Seal of Stonehill College
|Motto||Lux et Spes|
Motto in English
|Light and Hope|
|Type||Private liberal arts college
(Congregation of Holy Cross)
|Location||North Easton, Massachusetts, U.S.
|Campus||Suburban, 375-acre (1.52 km2)|
|Colors||Purple and White
|Athletics||NCAA Division II – NE-10|
|Mascot||"Ace" the Skyhawk|
Stonehill College is a private, non-profit, coeducational, Roman Catholic, liberal arts college located in Easton, Massachusetts, United States, founded in 1948. Stonehill is located 22 miles (35 km) south of Boston on a 375-acre (1.52 km2) campus, the original estate of Frederick Lothrop Ames, Jr.. The campus map highlights 29 buildings that complement the original Georgian-style Ames mansion.
Other Holy Cross Colleges include Our Lady of Holy Cross College (Louisiana), King's College (Pennsylvania), the University of Portland, Saint Mary's College (Indiana), St. Edward's University, Holy Cross College (Indiana), and Stonehill's sister school, the University of Notre Dame, where Stonehill's engineering majors spend their last four semesters of undergraduate education.
- 1 History
- 2 Academics
- 3 Student life
- 4 Campus renovations
- 5 Sports
- 6 Notable alumni
- 7 References
- 8 External links
In the autumn of 1934, the Holy Cross Fathers in North Dartmouth began to look for new quarters because of increasing seminary enrollment. The current Stonehill campus was purchased from Mrs. Frederick Lothrop Ames, Jr. on October 17, 1935. The initial purchase included 350 acres (1.4 km2) and the original Ames mansion; the congregation purchased the remaining 190 acres (0.77 km2) from Mrs. Cutler two years later. Frederick Lothrop Ames, Jr. was the great-grandson of Oliver Ames, Sr., who came to Easton in 1803 and established the Ames Shovel Company.
The Commonwealth of Massachusetts authorized the Congregation of Holy Cross to establish Stonehill College on the Frederick Lothrop Ames, Jr. estate on June 30, 1948. In September of that year the college enrolled 134 men as the first class. Classes were held in the mansion and in the Ames Gym.
The first building built by the college was the Science Building which opened in February 1949. In 1974 the building was renovated and renamed the Tracy Science Building in honor of David Tracy, a former Stonehill advisor and trustee. The Science Building has since been moved to the Shields Science Center, which opened in 2009.
In June 2017 the college announced that W.B. Mason would be donating 10 million dollars to open the Leo J. Meehan School of Business. The school is named after alumnus and W.B. Mason CEO Leo Meehan, and will accommodate programs in accounting, finance, international business, management, marketing, economics, and healthcare administration.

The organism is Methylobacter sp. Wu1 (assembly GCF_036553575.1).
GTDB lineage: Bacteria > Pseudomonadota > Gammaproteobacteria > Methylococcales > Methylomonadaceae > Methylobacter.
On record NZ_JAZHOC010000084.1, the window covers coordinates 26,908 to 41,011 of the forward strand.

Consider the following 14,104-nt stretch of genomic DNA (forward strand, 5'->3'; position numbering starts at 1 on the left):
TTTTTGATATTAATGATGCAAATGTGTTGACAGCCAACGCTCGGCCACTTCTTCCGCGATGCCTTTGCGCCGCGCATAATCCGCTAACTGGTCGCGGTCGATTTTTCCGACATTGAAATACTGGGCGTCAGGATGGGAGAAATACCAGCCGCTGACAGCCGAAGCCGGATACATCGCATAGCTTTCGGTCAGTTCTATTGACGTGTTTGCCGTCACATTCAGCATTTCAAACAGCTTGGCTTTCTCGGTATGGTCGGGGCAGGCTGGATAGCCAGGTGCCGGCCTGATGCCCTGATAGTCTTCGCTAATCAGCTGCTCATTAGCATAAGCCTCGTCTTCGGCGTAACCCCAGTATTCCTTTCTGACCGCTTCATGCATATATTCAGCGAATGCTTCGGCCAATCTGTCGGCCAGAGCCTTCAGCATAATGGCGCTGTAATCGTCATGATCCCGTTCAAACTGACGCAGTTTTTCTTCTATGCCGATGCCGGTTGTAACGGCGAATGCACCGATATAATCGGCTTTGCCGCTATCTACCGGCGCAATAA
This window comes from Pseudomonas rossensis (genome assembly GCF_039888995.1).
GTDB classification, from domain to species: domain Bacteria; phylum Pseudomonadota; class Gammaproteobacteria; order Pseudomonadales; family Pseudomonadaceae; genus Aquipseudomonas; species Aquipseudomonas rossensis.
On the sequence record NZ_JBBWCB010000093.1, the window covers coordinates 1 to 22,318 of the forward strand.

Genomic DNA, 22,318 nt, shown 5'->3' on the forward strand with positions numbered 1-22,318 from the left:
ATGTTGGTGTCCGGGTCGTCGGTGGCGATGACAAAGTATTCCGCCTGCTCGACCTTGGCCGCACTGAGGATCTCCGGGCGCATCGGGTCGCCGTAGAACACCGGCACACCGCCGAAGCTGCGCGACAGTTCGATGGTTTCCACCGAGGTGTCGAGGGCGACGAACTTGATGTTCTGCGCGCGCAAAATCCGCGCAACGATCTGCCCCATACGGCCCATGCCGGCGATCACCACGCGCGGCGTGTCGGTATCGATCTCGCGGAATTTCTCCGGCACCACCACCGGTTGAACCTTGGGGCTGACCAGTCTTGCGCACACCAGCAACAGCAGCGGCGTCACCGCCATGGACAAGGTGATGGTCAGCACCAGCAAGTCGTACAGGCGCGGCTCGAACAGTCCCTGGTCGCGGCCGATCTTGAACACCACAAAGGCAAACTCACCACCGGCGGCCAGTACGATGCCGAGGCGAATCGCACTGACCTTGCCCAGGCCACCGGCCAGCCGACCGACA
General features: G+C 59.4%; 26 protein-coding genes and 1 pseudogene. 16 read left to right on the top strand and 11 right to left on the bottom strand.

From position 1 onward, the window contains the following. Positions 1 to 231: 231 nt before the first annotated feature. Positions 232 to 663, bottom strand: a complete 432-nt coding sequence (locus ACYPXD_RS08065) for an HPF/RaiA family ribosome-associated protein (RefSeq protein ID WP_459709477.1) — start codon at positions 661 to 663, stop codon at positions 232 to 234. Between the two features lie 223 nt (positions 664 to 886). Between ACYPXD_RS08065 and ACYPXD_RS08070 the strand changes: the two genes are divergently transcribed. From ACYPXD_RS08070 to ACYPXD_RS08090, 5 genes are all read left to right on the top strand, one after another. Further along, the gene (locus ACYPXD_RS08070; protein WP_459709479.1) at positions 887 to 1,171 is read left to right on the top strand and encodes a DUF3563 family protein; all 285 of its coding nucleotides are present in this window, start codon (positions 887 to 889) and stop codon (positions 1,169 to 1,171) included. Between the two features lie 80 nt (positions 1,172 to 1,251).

The first issue of the College newspaper, The Summit, was published on November 3, 1949. In the fall of 1951 the college decided to become a coeducational organization and enrolled 19 women. The first class graduated from Stonehill on the first Sunday of June 1952 and consisted of 73 men.
Degrees and academic programs
Students develop knowledge and skills through general education, master at least one major area of study, and are able to explore other coursework, study abroad, take internships, undertake independent research, and other experiences unique to their own educational plans.
The MacPhaidin Library
The MacPhaidin Library, named in honor of Stonehill College's eighth president, Father Bartley MacPhaidin, C.S.C., was constructed in 1997 and opened in May 1998, at the college in North Easton, Massachusetts. The MacPhaidin Library is three stories high and covers 600,000 square feet. It houses a collection of 250,000 print volumes, including more than 100 full-text databases and indexes, and two computer labs. Various works of local art and history are on display at the library as well as a large collection of historical Irish documents and literature.
Ace's Place Cafe, located on the ground floor of the MacPhaidin Library, was renovated in the summer of 2012 and now serves Starbucks coffee and Sodexo food products. Additional booth and table seating has been added and use of the facility is open for the enjoyment of students, staff, and outside patrons.
- Chairman of the Board of Directors: Thomas May (President and CEO of NSTAR);
- President: Rev. John Denning, C.S.C.;
- Vice President for Finance and Treasurer: Jeanne M. Finlayson;
- General Counsel and Clerk: Thomas V. Flynn;
- Vice President for Academic Affairs and Provost: Dr. Joseph Favazza;
- Vice President for Advancement: Francis X. Dillon;
- Vice President for Student Affairs: Pauline M. Dobrowski;
- Vice President for Mission: Fr. James Lies, C.S.C.;
- Vice President for Enrollment Management: Catherine Capolupo
The College offers Early Decision, Early Action and Regular Decision options for applicants.
The Martin Institute at Stonehill College offers summer programs for high school students with Blueprint Summer Programs. In 2011, the program began on June 26 with four courses available: Introduction to American Government & Model UN, Business and Entrepreneurship, Creative Writing and Psychology. Students live and study on campus and go on field trips to Washington D.C., Six Flags, Boston, Cape Cod and Portland, Maine.